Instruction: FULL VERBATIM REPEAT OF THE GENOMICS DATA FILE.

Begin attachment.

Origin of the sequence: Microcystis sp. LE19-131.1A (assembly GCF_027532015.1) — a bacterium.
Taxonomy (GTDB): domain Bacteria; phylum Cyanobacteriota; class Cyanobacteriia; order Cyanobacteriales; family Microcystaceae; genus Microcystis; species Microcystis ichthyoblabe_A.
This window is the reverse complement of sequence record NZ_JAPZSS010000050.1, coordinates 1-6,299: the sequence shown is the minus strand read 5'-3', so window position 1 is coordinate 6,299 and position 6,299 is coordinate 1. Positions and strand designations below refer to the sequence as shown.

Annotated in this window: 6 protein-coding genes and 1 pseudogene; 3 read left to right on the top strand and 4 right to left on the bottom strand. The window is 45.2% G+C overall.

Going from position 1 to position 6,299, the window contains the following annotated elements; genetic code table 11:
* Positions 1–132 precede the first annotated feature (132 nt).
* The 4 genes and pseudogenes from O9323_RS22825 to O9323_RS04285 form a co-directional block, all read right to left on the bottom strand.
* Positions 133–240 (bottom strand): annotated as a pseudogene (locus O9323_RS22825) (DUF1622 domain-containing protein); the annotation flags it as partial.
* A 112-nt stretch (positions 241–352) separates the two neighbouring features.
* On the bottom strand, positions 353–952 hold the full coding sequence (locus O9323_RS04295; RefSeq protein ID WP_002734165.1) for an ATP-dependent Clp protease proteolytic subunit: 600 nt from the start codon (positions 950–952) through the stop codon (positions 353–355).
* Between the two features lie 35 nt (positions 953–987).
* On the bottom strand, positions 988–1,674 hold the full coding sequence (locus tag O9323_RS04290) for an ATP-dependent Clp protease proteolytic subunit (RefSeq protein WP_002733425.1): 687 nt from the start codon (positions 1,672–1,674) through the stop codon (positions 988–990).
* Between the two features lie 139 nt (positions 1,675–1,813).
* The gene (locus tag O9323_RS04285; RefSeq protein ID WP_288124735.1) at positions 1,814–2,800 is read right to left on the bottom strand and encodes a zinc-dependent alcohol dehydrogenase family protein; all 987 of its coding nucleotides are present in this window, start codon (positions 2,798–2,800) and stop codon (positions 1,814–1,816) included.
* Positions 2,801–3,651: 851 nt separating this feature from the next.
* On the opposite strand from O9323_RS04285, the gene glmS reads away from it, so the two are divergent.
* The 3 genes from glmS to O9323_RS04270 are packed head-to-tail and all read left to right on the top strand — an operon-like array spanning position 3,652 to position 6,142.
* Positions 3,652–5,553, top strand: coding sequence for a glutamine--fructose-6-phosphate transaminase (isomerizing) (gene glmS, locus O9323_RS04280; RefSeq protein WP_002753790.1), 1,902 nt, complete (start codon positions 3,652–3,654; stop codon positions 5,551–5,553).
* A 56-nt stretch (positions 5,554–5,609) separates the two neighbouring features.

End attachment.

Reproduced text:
Origin of the sequence: Microcystis sp. LE19-131.1A (assembly GCF_027532015.1) — a bacterium.
Taxonomy (GTDB): domain Bacteria; phylum Cyanobacteriota; class Cyanobacteriia; order Cyanobacteriales; family Microcystaceae; genus Microcystis; species Microcystis ichthyoblabe_A.
This window is the reverse complement of sequence record NZ_JAPZSS010000050.1, coordinates 1-6,299: the sequence shown is the minus strand read 5'-3', so window position 1 is coordinate 6,299 and position 6,299 is coordinate 1. Positions and strand designations below refer to the sequence as shown.

Annotated in this window: 6 protein-coding genes and 1 pseudogene; 3 read left to right on the top strand and 4 right to left on the bottom strand. The window is 45.2% G+C overall.

Going from position 1 to position 6,299, the window contains the following annotated elements; genetic code table 11:
* Positions 1–132 precede the first annotated feature (132 nt).
* The 4 genes and pseudogenes from O9323_RS22825 to O9323_RS04285 form a co-directional block, all read right to left on the bottom strand.
* Positions 133–240 (bottom strand): annotated as a pseudogene (locus O9323_RS22825) (DUF1622 domain-containing protein); the annotation flags it as partial.
* A 112-nt stretch (positions 241–352) separates the two neighbouring features.
* On the bottom strand, positions 353–952 hold the full coding sequence (locus O9323_RS04295; RefSeq protein ID WP_002734165.1) for an ATP-dependent Clp protease proteolytic subunit: 600 nt from the start codon (positions 950–952) through the stop codon (positions 353–355).
* Between the two features lie 35 nt (positions 953–987).
* On the bottom strand, positions 988–1,674 hold the full coding sequence (locus tag O9323_RS04290) for an ATP-dependent Clp protease proteolytic subunit (RefSeq protein WP_002733425.1): 687 nt from the start codon (positions 1,672–1,674) through the stop codon (positions 988–990).
* Between the two features lie 139 nt (positions 1,675–1,813).
* The gene (locus tag O9323_RS04285; RefSeq protein ID WP_288124735.1) at positions 1,814–2,800 is read right to left on the bottom strand and encodes a zinc-dependent alcohol dehydrogenase family protein; all 987 of its coding nucleotides are present in this window, start codon (positions 2,798–2,800) and stop codon (positions 1,814–1,816) included.
* Positions 2,801–3,651: 851 nt separating this feature from the next.
* On the opposite strand from O9323_RS04285, the gene glmS reads away from it, so the two are divergent.
* The 3 genes from glmS to O9323_RS04270 are packed head-to-tail and all read left to right on the top strand — an operon-like array spanning position 3,652 to position 6,142.
* Positions 3,652–5,553, top strand: coding sequence for a glutamine--fructose-6-phosphate transaminase (isomerizing) (gene glmS, locus O9323_RS04280; RefSeq protein WP_002753790.1), 1,902 nt, complete (start codon positions 3,652–3,654; stop codon positions 5,551–5,553).
* A 56-nt stretch (positions 5,554–5,609) separates the two neighbouring features.